#WildEssex Walks: Brightlingsea East End

Thanks to our lovely group of nature fans for joining us on our walk at the East End of Brightlingsea. The weather was pretty perfect – fairly warm with just a bit of breeze to stop us overheating, and things just got better and better as we discovered wildlife along the way, including a surprise find at the end of the walk, and finishing off with a welcome pub lunch.

Having met at Hurst Green (we are reliably informed by a local friend that Hurst is an ancient word meaning ‘triangle’), we followed the quiet road down towards the estuary, taking in the views of the saltmarshes After a short walk along a section of seawall, we spent the last hour in the ‘plantation’ area searching out insects. A chance encounter with a dog walker alerted us to a large patch of orchids in the next field, which we duly checked out (having successfully negotiated the rather steep steps and board-walk) and weren’t disappointed!

So what did we find?  Too many things to mention for a complete list, but in summary:


Several species of Lepidoptera – Red Admirals, Green Veined Whites, Ringlets, Essex Skippers, Meadow Browns, Small Tortoiseshells and Peacocks (the latter in their larval stage – big fat caterpillars 😊).  Other larvae included Cinnabars on Ragwort, along with one flying adult.

Beetles – ‘thick thighs’, Two-spotted Malachites, 14-spot and Harlequin Ladybirds, evidence of Bark-beetle in the form of wonderful ‘aboriginal art’ on a dead Elm trunk…

… plus a large weevil Liparus coronatus with gold ring and blotches (rescued from certain crushing in the road in my hankie then released nearby): this is Nationally Scarce and something we have only seen twice before, and only within a kilometre of this very spot.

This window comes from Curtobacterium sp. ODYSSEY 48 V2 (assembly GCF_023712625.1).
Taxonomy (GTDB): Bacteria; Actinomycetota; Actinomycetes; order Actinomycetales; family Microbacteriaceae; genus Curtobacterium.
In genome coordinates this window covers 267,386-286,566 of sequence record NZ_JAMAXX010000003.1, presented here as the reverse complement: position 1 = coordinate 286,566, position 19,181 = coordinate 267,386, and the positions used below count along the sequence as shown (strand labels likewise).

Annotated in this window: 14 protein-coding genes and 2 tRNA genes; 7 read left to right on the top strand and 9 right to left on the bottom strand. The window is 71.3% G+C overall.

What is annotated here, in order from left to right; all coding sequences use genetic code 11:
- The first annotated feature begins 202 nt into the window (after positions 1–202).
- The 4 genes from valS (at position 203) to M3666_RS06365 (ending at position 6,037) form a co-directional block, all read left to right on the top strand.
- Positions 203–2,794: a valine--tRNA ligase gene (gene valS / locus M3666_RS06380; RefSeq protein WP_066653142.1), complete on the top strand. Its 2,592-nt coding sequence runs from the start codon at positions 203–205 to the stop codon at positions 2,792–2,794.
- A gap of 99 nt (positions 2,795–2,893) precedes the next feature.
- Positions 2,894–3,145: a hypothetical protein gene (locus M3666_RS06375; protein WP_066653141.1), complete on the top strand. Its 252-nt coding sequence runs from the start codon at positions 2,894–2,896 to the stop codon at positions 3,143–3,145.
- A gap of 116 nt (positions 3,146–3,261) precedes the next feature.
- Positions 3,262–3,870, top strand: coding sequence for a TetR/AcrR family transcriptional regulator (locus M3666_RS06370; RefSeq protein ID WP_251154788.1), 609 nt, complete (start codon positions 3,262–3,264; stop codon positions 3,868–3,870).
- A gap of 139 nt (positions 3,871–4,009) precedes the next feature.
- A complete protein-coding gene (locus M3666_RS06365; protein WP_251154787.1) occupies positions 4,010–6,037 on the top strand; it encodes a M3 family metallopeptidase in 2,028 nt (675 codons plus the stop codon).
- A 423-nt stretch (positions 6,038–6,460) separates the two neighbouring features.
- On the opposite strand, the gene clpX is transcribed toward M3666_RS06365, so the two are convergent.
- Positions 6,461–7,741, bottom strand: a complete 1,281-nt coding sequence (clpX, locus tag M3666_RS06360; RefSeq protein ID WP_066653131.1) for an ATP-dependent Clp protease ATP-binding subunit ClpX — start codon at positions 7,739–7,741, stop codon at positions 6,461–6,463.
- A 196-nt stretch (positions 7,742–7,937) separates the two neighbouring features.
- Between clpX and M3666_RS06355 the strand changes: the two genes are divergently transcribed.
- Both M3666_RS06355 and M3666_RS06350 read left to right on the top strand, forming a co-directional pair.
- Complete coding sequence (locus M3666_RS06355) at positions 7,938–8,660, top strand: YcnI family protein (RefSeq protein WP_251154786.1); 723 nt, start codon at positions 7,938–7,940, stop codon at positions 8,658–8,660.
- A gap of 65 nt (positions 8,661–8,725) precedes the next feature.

Bugs – Woundwort Shieldbug, Dock Bugs plus a few tiny weeny Green Shield-bugs in an early nymphal stage.

Flies – a few attractive hoverflies, including this Helophilus pendulus, plus a very small fly which liked one of our group and stayed with her for a while – it would seem to be, we think, a tiny example of a Slender-striped Robberfly.

Not many bees were encountered, but in the same insect group we found evidence of the ZigZag Sawfly on Elm, with larva munching.  These are so fascinating and new to the area only a couple of years ago!


Lots of second-brood singing including Whitethroats, Reed Warblers, Blackcaps, Chiffchaffs, Greenfinches and Blackbirds, while a Little Egret flew over at one stage.


Some of the many we admired included Teasel, Chicory, Woody Nightshade, Salsify and two Bindweed Species (Large and Hedge) on opposite sides of the track for comparison….

The trees in the plantation were predominantly native and included Aspen, rustling tremulously in the light breeze…

The sea wall produced Sea Beet and Crow Garlic with patches of Sea Wormwood, and Common Sea-lavender coming into flower on the marshes…

And of course, not forgetting the Pyramidal Orchids, dozens of spikes just about at their peak of flowering.

Something new for ‘Wild Essex’ walks, was a pub lunch to finish off proceedings. This was a very sociable end to an enjoyable morning – at least we found it so – and we hope everyone else did too! 😊 Thanks to the Rosebud for their friendly service and good food and beer.

Hope that you will all be able to join us on another event in the not-too-distant future.